Meanwhile, put the pork in a small baking dish. (If you have any juices left, scrape them into the dish, skimming and discarding as much of the congealed fat as possible.) Cover with foil and bake the pork until warmed through, 10 to 15 minutes. Remove the pork from the oven, position a rack 6 inches from the broiler, and heat the broiler to high.

Cut the baguette crosswise into 4 equal portions (each 5 to 6 inches long) and then slice each piece horizontally so that it opens like a book. Just before serving, put the baguette pieces on a baking sheet, opening each as much as possible, and toast very lightly under the broiler, 2 to 3 minutes. Divide the pork into 4 equal portions and mound on the bottom half of each piece of baguette. Drizzle any pan juices over the pork and then pile on the cabbage slaw. Drizzle the olive oil over the slaw. If any vinegar has collected on the bottom of the slaw bowl, distribute it among the sandwiches, and serve.

Tuesday, February 3, 2009

Slow-Roasted Pork Shoulder with Carrots, Onions, and Garlic

Yes, I can make pork roast. I didn't think it was possible for a person who didn't like pork to be successful at pork roast. A little help from Fine Cooking magazine and I was finally able to pull it off. I was just feeling so sad that the Suppa Club did not choose a pork recipe this time that I had to search out my own!

Slow-Roasted Pork Shoulder with Carrots, Onions, and Garlic
from Fine Cooking

Kosher salt and freshly ground black pepper
1 6-3/4- to 7-lb. boneless pork shoulder roast
1 large yellow onion, cut into 1/2-inch-thick rings
3 medium carrots, cut into sticks 1/2 inch wide and 2 to 2-1/2 inches long
10 cloves garlic, peeled
1 cup dry white wine

Combine 2 Tbs. salt and 2 tsp. pepper in a small bowl and rub the mixture all over the pork. Put the pork, fat side up, in a large roasting pan (about 12x16x3 inches). Cover and refrigerate overnight or for up to 3 days.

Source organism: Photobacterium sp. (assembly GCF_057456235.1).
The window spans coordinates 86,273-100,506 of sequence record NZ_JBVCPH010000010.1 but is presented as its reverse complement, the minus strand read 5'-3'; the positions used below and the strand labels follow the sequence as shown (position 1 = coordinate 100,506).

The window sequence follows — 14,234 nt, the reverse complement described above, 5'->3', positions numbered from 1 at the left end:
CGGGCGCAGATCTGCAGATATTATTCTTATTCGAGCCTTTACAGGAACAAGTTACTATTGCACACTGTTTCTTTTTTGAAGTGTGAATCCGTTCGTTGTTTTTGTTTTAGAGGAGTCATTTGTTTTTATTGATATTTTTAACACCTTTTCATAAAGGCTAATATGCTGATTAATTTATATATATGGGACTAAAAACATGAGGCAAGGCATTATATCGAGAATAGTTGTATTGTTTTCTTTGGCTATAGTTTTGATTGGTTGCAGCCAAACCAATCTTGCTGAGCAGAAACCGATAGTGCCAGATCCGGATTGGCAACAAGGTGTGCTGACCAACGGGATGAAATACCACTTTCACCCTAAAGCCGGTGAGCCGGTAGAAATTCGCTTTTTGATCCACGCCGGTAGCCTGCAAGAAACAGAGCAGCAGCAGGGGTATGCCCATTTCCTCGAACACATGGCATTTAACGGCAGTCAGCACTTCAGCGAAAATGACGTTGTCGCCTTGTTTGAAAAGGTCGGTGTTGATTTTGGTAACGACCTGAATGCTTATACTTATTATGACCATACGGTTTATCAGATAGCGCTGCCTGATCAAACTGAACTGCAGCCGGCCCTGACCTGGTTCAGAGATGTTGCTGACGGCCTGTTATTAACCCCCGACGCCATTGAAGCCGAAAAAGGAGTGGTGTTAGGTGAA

Remove the pork from the refrigerator and let sit at room temperature for 1 to 1-1/2 hours before cooking.

Position a rack in the center of the oven and heat the oven to 300°F. Uncover the pork and roast until tender everywhere but the very center when pierced with a fork, 4 to 4-1/2 hours. Add the onion, carrots, garlic, wine, and 1 cup water to the roasting pan and continue to roast, stirring the vegetables occasionally, until the pork is completely tender, about 1 hour more.

Remove the roast from the oven and raise the oven temperature to 375°F. Using tongs, separate the pork into 8 to 10 large, rustic chunks and spread out on the pan. If most of the liquid has evaporated, add a splash more water to the pan to create a little more juice. (It shouldn’t be soupy.) Return the pork to the oven and continue to roast until nicely browned on the newly exposed surfaces, about 15 minutes. Remove the pan from the oven, transfer the meat and vegetables to a serving platter, and tent loosely with foil. Let rest for 20 minutes. Skim the excess fat from the juices and serve the juices with the vegetables and meat.

Monday, February 2, 2009

The Return of the Light...

As I was picking up around the living room yesterday, something seemed strange to me.  I was having that feeling like when an old friend comes to visit that you have not seen for a really long time. Even though you have known them forever it still feels a little awkward at first as though they are a stranger. Well, my old friend sunlight paid a visit yesterday. At first I stood there, it had been so long.  Then I realized my bookshelves really need to be dusted! Welcome back sunlight.

Sunday, February 1, 2009

When all else fails...

You can always post yet another picture of the dog wearing his orange booties!

Amerikansk Kyllinggryte med Salsa

Finally, the Suppa Club is back! This time my favorite Norwegian blogger (she is really from Minnesota, but see her blog for the story), Siri picked Chicken Salsa Chili as our selection. If you want to see her beautiful post you can check it out here. This is a recipe that will definitely be added to our regular round of quick-easy weeknight meals. I pretty much went straight by the recipe on this one, with the exception of the corn, I used frozen. Where does one find two ears of fresh corn in Fairbanks in February? One other small change, I could not find any oregano in the spice cabinet. I swear there was some in there. I used epazote instead which was a fine substitute. I know, how can one have epazote in their spice cabinet and not oregano? That is just how I am...

White Bean Chicken Chili

2 tablespoons vegetable oil
1 pound diced, cooked chicken meat
1 onion, chopped
2 cloves garlic, minced
1 (14.5 ounce) can chicken broth
1 (18.75 ounce) can tomatillos, drained and
1 (16 ounce) can diced tomatoes
1 (7 ounce) can diced green chiles
1/2 teaspoon dried oregano
1/2 teaspoon ground coriander seed
1/4 teaspoon ground cumin
1 (15 ounce) can white beans
2 ears fresh corn
salt to taste
ground black pepper to taste
1 lime, sliced
1. Heat oil, and cook onion and garlic until soft.
2. Stir in broth, tomatillos, tomatoes, chilies, and spices. Bring to a boil, then simmer for 10 minutes.
3. Add corn, chicken, and beans; simmer 5 minutes. Season with salt and pepper to taste.
4. Serve with these toppings for people to choose from: limes, cilantro, cheese, avocado, sour cream, and tortilla chips.